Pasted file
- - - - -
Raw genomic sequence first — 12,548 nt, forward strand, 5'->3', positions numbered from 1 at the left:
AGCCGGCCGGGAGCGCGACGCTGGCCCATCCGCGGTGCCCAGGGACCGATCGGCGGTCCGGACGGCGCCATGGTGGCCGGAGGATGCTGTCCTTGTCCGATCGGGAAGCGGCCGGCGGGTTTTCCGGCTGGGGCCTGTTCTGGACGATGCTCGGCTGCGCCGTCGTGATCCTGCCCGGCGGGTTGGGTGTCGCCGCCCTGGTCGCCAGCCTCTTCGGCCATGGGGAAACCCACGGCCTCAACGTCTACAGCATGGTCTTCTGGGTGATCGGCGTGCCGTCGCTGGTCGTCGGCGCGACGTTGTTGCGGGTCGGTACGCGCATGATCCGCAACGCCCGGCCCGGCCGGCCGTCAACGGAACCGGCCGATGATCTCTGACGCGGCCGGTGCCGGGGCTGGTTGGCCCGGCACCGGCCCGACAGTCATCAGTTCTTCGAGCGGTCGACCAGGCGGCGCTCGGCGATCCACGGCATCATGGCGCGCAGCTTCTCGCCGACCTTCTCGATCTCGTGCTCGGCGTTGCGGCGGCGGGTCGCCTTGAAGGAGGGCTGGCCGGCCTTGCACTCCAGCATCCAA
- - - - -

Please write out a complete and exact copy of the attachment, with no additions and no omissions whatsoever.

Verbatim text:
Raw genomic sequence first — 12,548 nt, forward strand, 5'->3', positions numbered from 1 at the left:
AGCCGGCCGGGAGCGCGACGCTGGCCCATCCGCGGTGCCCAGGGACCGATCGGCGGTCCGGACGGCGCCATGGTGGCCGGAGGATGCTGTCCTTGTCCGATCGGGAAGCGGCCGGCGGGTTTTCCGGCTGGGGCCTGTTCTGGACGATGCTCGGCTGCGCCGTCGTGATCCTGCCCGGCGGGTTGGGTGTCGCCGCCCTGGTCGCCAGCCTCTTCGGCCATGGGGAAACCCACGGCCTCAACGTCTACAGCATGGTCTTCTGGGTGATCGGCGTGCCGTCGCTGGTCGTCGGCGCGACGTTGTTGCGGGTCGGTACGCGCATGATCCGCAACGCCCGGCCCGGCCGGCCGTCAACGGAACCGGCCGATGATCTCTGACGCGGCCGGTGCCGGGGCTGGTTGGCCCGGCACCGGCCCGACAGTCATCAGTTCTTCGAGCGGTCGACCAGGCGGCGCTCGGCGATCCACGGCATCATGGCGCGCAGCTTCTCGCCGACCTTCTCGATCTCGTGCTCGGCGTTGCGGCGGCGGGTCGCCTTGAAGGAGGGCTGGCCGGCCTTGCACTCCAGCATCCAA